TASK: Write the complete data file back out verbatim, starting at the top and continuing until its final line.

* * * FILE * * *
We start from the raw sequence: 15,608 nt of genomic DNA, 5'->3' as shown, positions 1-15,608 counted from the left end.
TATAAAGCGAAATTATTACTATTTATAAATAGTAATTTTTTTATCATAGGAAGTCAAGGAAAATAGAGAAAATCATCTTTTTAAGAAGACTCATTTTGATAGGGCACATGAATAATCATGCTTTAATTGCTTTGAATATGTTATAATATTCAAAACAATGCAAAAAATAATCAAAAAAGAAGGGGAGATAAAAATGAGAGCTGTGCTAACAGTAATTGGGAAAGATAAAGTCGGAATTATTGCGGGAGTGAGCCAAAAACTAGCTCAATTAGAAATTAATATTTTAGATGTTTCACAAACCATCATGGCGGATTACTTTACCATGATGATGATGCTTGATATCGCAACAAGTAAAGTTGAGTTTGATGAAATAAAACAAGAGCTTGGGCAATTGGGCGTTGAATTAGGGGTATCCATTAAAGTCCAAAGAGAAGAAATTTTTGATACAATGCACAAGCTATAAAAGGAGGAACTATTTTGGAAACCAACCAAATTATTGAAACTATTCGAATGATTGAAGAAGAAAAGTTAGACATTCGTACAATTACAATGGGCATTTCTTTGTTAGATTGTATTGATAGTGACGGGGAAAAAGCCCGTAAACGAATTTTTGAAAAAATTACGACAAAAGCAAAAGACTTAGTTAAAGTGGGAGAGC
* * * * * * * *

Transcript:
We start from the raw sequence: 15,608 nt of genomic DNA, 5'->3' as shown, positions 1-15,608 counted from the left end.
TATAAAGCGAAATTATTACTATTTATAAATAGTAATTTTTTTATCATAGGAAGTCAAGGAAAATAGAGAAAATCATCTTTTTAAGAAGACTCATTTTGATAGGGCACATGAATAATCATGCTTTAATTGCTTTGAATATGTTATAATATTCAAAACAATGCAAAAAATAATCAAAAAAGAAGGGGAGATAAAAATGAGAGCTGTGCTAACAGTAATTGGGAAAGATAAAGTCGGAATTATTGCGGGAGTGAGCCAAAAACTAGCTCAATTAGAAATTAATATTTTAGATGTTTCACAAACCATCATGGCGGATTACTTTACCATGATGATGATGCTTGATATCGCAACAAGTAAAGTTGAGTTTGATGAAATAAAACAAGAGCTTGGGCAATTGGGCGTTGAATTAGGGGTATCCATTAAAGTCCAAAGAGAAGAAATTTTTGATACAATGCACAAGCTATAAAAGGAGGAACTATTTTGGAAACCAACCAAATTATTGAAACTATTCGAATGATTGAAGAAGAAAAGTTAGACATTCGTACAATTACAATGGGCATTTCTTTGTTAGATTGTATTGATAGTGACGGGGAAAAAGCCCGTAAACGAATTTTTGAAAAAATTACGACAAAAGCAAAAGACTTAGTTAAAGTGGGAGAGC